I always knew that Hunter would pass me as an athlete. I knew that he would turn into a 16 year old boy that eats a horse and goes faster, higher, farther that my comfort zone. What I wasn’t prepared for was when this started to happen at 9!
It all started with snowboarding, which he learned when he was 8. By 9 he had me beat for speed – his “tuck and go” approach to the hill leaves me in the dust. Now, I believe that I’m still a better snowboarder as I can turn on demand but I’m sure that he will conquer that this winter.
The confluence of Mountain Biking happened last summer (Hunter turned 10) when Tim built a bunch of wooden features in our yard and Hunter just launched himself into them. Thanks to the great coaches at Boreale Biking, he has learned all of the technical foundational skills and has super natural balance, which it seems that I don’t! He can ride a curb for blocks without falling off. His zero to 60 speed acceleration is really picking up and he can beat me in campground lap races. At the moment I’ve got him hands down for endurance, downhill steeps and jumps.
I am falling behind in kayaking thanks to the great job that Tim is doing as Hunter’s coach. Last summer Hunter learned to front surf and that gave him so much confidence. Tim’s throw bag technique let him get the feel of the waves and he just whizzed through the learning curve. This summer his goals are back surfing, spins, enders and cartwheels. During our month in Florida last winter, Hunter was in the pool everyday as part of Tim’s “rolling for dollars program”. It started with him having to do 25 rolls and then he was paid $1.00 dollar for every roll after that. This quickly became too easy so Tim taught him to do an offside roll. He got that so quickly that you couldn’t tell which was his onside or offside when he rolled. He topped out at 125 rolls one day! I should acknowledge that I used the pool time to learn my offside roll, but had a totally different experience and never reached mastery! Similar to biking, I am still ahead of Hunter on drops, but we’ll see if that lasts through our paddling trips this winter.
Hunter moved into the more advanced Kayak Club program this summer, which is full of teenagers. With him being 10, we weren’t sure how this was going to go so we watched the first 2 sessions rather than head off paddling ourselves. I had a major ah-ha at the 2nd session when the group was sitting in the eddy at the local spinwave and the teenagers shouted out “Hunter, show us how it’s done!”. Hunter had never gone in the spinwave before and I knew he had some anxiety about the feature. What I saw was him peel out of the eddy and into the wave without a moment’s hesitation. He side surfed, back surfed, flipped and swam but came up with a massive grin on his face. 2 weeks later and he is really comfortable in the wave, has been window shaded 3 times and just keeps going back for more.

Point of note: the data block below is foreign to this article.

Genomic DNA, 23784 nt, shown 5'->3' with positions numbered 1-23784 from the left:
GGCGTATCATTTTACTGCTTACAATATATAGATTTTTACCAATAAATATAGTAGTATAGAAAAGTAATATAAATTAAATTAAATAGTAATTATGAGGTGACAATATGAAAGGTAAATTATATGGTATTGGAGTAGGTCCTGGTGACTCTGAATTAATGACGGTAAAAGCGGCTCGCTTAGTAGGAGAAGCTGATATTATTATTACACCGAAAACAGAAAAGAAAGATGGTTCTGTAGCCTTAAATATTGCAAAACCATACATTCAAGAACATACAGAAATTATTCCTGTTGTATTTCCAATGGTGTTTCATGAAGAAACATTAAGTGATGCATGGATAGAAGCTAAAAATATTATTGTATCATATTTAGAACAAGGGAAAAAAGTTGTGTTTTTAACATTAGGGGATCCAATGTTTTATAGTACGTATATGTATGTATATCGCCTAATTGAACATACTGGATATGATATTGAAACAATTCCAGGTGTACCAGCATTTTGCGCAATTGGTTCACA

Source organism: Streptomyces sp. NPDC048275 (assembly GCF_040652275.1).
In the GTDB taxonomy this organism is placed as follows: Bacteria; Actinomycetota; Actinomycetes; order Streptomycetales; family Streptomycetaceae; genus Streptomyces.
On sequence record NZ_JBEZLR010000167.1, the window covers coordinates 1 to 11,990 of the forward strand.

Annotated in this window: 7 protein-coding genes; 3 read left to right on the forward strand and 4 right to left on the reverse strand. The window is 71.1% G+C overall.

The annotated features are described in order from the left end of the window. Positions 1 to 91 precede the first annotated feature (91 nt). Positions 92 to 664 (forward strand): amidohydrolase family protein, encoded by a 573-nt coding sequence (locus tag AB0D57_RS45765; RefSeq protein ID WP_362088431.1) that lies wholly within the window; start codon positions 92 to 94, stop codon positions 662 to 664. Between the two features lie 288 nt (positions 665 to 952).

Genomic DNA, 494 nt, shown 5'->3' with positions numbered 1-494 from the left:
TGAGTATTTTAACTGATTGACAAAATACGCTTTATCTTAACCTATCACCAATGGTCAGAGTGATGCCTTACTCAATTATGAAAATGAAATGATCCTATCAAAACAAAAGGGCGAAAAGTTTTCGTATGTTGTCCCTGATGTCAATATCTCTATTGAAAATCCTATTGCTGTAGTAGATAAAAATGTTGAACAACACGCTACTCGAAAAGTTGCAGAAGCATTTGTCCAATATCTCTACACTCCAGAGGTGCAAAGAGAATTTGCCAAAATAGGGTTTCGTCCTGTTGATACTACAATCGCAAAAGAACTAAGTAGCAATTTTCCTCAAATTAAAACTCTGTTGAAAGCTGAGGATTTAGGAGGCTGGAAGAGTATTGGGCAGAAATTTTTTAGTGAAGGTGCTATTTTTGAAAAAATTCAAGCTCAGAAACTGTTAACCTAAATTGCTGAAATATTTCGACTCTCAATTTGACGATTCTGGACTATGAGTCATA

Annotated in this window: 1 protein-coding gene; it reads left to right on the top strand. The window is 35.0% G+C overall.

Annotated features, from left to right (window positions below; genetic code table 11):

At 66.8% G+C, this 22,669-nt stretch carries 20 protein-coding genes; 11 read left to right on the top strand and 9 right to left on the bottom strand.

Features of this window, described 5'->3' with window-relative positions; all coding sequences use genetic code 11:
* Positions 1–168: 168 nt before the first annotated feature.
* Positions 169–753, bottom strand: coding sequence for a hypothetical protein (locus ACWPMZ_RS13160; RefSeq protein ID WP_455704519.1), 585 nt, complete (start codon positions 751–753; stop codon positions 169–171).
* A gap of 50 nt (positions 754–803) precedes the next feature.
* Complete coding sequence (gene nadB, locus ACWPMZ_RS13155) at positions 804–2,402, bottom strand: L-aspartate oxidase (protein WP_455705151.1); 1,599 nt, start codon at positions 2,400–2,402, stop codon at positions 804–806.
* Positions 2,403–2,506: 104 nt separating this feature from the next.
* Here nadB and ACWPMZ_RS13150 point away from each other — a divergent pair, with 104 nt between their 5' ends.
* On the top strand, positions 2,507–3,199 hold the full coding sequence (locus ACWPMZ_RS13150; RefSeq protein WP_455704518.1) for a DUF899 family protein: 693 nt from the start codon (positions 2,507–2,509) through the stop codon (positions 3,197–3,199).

My ah-ha was that if I didn’t do anything different in my kayaking, he was going to be light years ahead of me very quickly- UGH…
As I sit and write this I am coming off of a weekend long women’s Downhill Mountain Biking camp with Lorraine Blancher. Thanks to CMBC, our local mtn bike club, we were able to bring Lorraine up to the Yukon and run a camp for 12 women that were looking to take their skills to the next level. I was excited but anxious going into, yet knew that I needed to do it to keep pushing my comfort levels and skill progression. It was fabulous, amazing, challenging, uncomfortable and overall exhausting AND I learned a lot, improved my skills and moved myself back out front of Hunter until next summer (I think).
I am also heading off to Nelson, BC on Thursday to spend a week kayaking with the great folks from Endless Adventures. In addition to strengthening my creeking skills, I am going to learn to playboat. This is exciting and scary as I spend so much of my time avoiding the need to roll, and playboating is about controlling the chaos of the water feature and immersing yourself in the foam. Very much in line with Lorraine’s mountain bike teaching – be a pilot not a passenger on your bike, I will be working on being the pilot of my kayak as well!
One of the best things about Hunter is his humanistic nature. He is my biggest cheerleader and supporter, which is lovely and frustrating at the same time. He is the one to say “you can do it mom” when I’m debating some new feature on my bike or in my boat. He’s also the one to say “Great job!” when I have a good surf or a big jump. He’s also very generous with sharing of tips and tricks for how to do something… really? I’m getting instruction from my ten year old??? How can you get annoyed with the kid that you are working so hard to keep ahead of when he is so supportive??
I am happy that as a family we are very active and outdoor adventure oriented yet there are some days that I am exhausted by the constant pushing of my comfort zones, both at the physical and emotional level. We have a running joke called “get better” and I often contemplate the fact that better is an endless state of improvement, and I’m always there yet never there! I wonder if there is a maximum threshold that my system can take??? At the same time, I am so grateful to be living a full life. At 43, I am not ready nor willing to be left behind. I don’t want to sit on the sidelines and live vicariously through anyone else. I’m sure that there are more epic crashes and fabulous bruises in my future but I’ll take them if it means more shared memories and family time together.